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Solar PV tiles: the pros and cons explained

Posted by Paul Hutchens on 14 October 2011 at 9:06 am

Q: We are currently in the planning process to build our own house and have lots of questions regarding the use of solar roof tiles.

1. Do you generate as much electricity with these roof tiles with the equivalent amount of panel space ?

2. I have noticed you can have panels that heat water and panels that generate electricity, do you have tiles that do both of these things? Is one more cost effective than the other?

3. Is there anyone or anywhere I could find that would give me a ballpark square meterage cost and a comparison between the 2 options?

Solar panels or tiles?

Solar panels divide people’s opinions. Some think they look great; funky, futuristic, clean and high-tech (I am guilty of being in this camp – but then I would, wouldn’t I?) and others that view them as an eyesore.

So is it possible to fit solar generating capacity in a less obvious way? Well yes – there are solar tiles.

These are solar panels which are, or appear to be, roof tiles. Admittedly they are not completely the same as the normal roof tiles but they are certainly less obtrusive than standard solar PV modules.

Solar PV tiles are available from suppliers such as Solarcentury and Redland. Solar thermal tiles are less freely available and are quite rare. There is a product range available; again from Solarcentury.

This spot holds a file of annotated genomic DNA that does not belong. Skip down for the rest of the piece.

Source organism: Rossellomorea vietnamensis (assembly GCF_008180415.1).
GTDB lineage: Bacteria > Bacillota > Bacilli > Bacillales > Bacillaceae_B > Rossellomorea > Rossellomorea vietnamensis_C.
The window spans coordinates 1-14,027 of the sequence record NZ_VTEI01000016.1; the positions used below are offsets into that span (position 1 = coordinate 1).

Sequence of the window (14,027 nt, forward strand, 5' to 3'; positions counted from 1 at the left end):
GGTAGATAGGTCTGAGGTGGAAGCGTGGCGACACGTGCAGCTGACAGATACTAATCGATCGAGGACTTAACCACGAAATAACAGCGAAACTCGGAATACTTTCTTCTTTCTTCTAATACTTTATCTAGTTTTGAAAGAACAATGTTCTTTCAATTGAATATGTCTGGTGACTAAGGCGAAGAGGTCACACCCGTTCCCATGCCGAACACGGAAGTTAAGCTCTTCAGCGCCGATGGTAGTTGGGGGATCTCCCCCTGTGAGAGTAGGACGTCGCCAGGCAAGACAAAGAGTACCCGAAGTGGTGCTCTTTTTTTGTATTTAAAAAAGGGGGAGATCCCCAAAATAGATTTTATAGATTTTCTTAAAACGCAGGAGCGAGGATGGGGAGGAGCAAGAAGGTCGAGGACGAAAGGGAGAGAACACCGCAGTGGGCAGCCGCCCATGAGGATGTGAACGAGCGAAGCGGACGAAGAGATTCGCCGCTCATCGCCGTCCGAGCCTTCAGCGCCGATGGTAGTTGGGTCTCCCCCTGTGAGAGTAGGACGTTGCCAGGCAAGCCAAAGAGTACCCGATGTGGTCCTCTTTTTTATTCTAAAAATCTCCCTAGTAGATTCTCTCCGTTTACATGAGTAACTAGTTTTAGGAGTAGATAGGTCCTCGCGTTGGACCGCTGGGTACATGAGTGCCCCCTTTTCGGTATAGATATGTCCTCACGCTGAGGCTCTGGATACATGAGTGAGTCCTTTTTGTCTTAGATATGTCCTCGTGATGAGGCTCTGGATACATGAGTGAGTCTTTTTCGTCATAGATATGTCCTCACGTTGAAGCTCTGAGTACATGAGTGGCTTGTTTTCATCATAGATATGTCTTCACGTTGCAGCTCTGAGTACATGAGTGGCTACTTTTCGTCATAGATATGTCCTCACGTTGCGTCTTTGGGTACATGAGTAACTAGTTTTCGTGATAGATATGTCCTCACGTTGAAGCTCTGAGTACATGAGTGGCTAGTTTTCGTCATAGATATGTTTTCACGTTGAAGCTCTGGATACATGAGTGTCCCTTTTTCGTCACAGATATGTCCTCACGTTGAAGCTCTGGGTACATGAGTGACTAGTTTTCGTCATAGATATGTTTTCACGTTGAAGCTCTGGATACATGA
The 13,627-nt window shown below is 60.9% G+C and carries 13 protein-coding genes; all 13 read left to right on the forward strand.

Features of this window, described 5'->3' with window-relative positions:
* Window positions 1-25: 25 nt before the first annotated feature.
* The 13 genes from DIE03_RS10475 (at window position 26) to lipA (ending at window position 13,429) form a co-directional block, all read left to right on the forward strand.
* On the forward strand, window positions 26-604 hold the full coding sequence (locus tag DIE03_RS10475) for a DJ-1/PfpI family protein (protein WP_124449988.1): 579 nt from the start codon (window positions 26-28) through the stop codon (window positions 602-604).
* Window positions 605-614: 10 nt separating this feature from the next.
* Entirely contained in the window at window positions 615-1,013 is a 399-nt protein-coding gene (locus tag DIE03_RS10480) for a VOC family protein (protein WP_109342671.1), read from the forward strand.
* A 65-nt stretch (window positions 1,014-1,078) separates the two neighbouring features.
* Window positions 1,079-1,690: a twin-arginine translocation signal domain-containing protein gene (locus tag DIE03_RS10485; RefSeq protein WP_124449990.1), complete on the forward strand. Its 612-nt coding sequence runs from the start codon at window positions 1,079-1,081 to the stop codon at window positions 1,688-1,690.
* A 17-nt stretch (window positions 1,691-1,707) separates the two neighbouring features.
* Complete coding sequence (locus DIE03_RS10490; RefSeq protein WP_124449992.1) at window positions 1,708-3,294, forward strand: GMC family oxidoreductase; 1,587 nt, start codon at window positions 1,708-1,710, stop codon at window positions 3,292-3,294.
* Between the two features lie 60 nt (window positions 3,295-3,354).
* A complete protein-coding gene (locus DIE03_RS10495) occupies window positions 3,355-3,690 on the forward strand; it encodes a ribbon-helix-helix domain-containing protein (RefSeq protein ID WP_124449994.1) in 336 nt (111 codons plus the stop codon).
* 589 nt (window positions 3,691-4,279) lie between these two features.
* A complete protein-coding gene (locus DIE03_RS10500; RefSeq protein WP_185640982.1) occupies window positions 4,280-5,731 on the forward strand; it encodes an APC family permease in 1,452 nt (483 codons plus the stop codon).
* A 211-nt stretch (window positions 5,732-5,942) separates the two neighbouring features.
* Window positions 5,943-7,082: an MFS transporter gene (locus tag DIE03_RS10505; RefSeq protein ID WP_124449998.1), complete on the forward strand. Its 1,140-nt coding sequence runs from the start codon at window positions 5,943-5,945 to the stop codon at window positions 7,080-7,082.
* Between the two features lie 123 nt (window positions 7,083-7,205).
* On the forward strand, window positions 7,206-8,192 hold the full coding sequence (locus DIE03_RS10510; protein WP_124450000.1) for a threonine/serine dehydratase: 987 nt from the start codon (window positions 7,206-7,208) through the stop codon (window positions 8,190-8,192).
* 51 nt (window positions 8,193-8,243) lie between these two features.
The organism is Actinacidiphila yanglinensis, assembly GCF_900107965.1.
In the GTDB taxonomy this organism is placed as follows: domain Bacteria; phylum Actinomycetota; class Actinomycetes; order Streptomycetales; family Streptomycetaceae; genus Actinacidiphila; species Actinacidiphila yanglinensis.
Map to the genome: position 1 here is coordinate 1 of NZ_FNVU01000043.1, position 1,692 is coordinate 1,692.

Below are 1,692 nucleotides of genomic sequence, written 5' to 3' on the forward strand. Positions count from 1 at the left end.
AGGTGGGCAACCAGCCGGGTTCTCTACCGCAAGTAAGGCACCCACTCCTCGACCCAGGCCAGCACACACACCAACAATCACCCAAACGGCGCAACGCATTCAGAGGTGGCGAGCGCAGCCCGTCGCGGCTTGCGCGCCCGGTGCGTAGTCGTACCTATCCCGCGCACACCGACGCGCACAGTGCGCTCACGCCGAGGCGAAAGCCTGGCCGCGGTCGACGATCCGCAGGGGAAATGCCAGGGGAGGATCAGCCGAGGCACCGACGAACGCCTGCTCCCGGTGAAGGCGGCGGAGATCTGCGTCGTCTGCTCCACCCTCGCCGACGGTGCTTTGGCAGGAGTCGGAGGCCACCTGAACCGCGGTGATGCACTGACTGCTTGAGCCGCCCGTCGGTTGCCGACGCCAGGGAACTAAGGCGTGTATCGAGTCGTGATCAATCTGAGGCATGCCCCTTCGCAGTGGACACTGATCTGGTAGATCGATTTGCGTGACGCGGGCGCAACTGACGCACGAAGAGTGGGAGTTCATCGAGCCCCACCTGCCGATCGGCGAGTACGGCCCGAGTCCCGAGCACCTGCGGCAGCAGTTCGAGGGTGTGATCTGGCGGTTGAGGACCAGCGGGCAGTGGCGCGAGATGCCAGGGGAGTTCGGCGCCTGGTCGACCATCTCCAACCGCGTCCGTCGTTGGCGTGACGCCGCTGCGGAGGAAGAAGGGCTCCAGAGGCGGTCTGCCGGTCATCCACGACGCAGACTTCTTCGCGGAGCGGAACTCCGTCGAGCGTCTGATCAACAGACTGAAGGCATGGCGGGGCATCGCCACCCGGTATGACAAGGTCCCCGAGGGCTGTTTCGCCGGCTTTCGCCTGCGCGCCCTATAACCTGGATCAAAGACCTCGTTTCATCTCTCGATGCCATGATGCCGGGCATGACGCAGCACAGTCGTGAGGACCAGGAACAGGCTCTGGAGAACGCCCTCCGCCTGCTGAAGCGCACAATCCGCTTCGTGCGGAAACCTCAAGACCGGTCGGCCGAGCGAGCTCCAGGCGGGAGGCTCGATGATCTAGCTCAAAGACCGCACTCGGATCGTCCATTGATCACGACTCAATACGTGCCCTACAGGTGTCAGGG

There are no solar tiles that will provide electricity and hot water available in the market – at least as far as I know!

So it is a no-brainer then; fit solar tiles instead of panels unless you want to make a statement to your neighbours with your solar panels. Well – as is often the case – it is not as simple as that. The main issue is cost or, more to the point, return on investment. Solar tiles are more expensive – often double the price – and less efficient – typically 10 – 20% less than than solar panels.

And as solar PV systems are being presented as an excellent investment with the Feed in Tariffs this will have an impact on their popularity and applicability.

Solar tiles still may have a part to play in the sustainable design of our buildings however. For those that view the appearance of their roof as paramount or for whom cost is not a concern may still want to make the extra investment. Also with new build homes, it may be practical to install solar tiles instead of conventional roof tiles which will offset some of the cost and look great; particularly if they cover the entire roof pitch.

Maybe solar tiles are more applicable to the new build market where the focus is more on aesthetics and meeting targets (such as the Code for Sustainable Homes) – rather than the Feed in Tariffs. To quote the Solarcentury website; If you are re-roofing, building an extension or a new home (solar) integrated tiles are the most appropriate.

Photo by Pulpolux

About the author: Paul Hutchens is founder and director of Eco2Solar, which installs solar systems around the UK.

If you have a question about anything in the above blog, please ask it in the comments section below.

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